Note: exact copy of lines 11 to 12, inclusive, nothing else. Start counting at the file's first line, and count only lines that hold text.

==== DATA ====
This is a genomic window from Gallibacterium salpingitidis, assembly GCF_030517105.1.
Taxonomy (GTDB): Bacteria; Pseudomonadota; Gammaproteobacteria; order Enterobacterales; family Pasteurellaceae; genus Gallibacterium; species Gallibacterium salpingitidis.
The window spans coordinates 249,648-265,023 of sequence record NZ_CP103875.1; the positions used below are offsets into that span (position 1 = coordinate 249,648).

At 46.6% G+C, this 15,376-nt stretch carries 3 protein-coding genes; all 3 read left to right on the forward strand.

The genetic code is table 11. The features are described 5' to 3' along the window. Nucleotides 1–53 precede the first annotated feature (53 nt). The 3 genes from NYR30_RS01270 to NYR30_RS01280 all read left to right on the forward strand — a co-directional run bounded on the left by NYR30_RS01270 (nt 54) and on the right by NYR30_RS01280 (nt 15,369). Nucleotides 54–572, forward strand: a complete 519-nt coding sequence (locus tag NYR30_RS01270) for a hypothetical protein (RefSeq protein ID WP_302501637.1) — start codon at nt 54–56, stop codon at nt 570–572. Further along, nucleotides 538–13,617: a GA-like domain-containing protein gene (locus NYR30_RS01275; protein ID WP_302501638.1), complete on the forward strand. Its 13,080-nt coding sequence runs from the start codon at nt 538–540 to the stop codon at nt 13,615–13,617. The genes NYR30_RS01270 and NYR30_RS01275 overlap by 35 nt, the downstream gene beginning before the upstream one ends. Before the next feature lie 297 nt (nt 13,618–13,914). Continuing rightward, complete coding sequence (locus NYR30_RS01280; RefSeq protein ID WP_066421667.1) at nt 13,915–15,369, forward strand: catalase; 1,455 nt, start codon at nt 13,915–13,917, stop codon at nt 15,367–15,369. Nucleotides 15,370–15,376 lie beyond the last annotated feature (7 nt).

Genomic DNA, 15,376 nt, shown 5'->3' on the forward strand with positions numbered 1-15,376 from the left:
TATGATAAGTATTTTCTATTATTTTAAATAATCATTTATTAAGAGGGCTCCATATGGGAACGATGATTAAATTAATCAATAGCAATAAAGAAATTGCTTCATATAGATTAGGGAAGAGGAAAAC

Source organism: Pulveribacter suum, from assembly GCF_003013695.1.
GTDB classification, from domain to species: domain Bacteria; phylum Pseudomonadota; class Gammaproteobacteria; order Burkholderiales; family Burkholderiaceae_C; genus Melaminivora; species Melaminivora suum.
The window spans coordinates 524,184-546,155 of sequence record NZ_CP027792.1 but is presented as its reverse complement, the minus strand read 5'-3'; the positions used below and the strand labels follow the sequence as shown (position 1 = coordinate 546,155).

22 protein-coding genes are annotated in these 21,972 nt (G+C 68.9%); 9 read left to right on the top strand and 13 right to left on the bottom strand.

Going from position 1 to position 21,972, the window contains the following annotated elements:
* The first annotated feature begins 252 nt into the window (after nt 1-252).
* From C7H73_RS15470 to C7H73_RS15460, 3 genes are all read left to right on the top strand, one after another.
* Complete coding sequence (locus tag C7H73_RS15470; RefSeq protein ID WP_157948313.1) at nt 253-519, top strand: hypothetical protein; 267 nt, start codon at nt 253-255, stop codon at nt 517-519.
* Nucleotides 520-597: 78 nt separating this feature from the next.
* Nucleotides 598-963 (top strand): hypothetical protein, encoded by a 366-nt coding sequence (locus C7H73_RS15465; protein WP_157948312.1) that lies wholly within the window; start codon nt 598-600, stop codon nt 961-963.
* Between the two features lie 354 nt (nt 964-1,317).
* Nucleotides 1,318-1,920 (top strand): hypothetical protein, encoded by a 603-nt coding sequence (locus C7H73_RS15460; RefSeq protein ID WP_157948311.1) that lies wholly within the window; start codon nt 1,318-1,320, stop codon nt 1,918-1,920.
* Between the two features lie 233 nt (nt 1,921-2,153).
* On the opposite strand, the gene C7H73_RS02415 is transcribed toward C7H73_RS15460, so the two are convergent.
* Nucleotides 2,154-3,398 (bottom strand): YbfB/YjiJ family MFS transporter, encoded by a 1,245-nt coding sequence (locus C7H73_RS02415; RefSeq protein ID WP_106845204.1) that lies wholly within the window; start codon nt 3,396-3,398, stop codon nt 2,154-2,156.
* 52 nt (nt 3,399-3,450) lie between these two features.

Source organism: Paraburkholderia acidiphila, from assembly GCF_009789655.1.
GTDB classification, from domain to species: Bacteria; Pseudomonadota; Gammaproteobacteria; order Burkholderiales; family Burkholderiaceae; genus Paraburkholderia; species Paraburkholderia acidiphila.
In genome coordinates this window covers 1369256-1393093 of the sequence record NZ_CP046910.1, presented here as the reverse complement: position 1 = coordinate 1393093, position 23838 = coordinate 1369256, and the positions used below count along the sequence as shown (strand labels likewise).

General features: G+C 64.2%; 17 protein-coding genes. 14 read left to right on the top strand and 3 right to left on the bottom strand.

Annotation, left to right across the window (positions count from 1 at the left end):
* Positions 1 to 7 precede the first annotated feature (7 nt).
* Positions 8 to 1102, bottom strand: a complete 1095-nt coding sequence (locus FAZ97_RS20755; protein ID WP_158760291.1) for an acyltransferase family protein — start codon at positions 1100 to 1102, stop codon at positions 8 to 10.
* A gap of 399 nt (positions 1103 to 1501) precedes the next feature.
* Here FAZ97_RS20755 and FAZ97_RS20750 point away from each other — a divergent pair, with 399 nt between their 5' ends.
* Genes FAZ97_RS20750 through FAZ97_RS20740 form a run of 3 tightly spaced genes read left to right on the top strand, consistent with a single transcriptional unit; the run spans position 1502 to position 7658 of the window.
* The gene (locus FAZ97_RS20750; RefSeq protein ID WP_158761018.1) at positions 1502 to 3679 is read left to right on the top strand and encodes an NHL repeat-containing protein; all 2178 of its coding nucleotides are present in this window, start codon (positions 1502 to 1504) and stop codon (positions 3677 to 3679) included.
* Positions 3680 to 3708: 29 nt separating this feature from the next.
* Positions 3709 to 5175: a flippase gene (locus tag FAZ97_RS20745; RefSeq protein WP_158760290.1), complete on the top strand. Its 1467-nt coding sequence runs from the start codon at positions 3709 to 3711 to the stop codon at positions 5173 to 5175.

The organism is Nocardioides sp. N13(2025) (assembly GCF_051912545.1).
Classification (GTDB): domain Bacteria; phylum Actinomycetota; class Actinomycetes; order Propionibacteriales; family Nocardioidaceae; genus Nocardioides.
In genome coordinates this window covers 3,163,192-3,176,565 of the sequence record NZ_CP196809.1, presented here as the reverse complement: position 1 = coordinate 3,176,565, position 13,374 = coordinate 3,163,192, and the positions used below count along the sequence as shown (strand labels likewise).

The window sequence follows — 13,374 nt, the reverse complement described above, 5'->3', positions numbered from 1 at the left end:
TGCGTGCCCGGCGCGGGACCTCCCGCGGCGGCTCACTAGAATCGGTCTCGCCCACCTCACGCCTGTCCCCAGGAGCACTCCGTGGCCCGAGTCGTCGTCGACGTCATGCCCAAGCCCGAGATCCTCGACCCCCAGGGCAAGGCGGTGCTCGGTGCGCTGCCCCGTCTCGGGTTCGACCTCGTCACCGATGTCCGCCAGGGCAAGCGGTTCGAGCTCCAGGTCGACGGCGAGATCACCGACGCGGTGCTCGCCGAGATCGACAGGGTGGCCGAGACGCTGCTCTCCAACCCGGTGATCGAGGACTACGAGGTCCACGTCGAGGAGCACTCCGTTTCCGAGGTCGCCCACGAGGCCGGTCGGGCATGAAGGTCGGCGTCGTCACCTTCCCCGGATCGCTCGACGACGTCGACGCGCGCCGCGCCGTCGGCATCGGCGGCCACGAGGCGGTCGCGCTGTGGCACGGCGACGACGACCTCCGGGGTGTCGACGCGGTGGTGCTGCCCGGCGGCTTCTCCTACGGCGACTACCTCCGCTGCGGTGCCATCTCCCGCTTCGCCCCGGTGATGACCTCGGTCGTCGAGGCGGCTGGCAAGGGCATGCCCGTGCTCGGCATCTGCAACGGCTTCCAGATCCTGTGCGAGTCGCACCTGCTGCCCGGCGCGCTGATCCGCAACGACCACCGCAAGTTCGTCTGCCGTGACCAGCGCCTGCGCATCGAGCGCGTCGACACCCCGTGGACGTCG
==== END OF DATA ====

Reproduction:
22 protein-coding genes are annotated in these 21,972 nt (G+C 68.9%); 9 read left to right on the top strand and 13 right to left on the bottom strand.

Going from position 1 to position 21,972, the window contains the following annotated elements: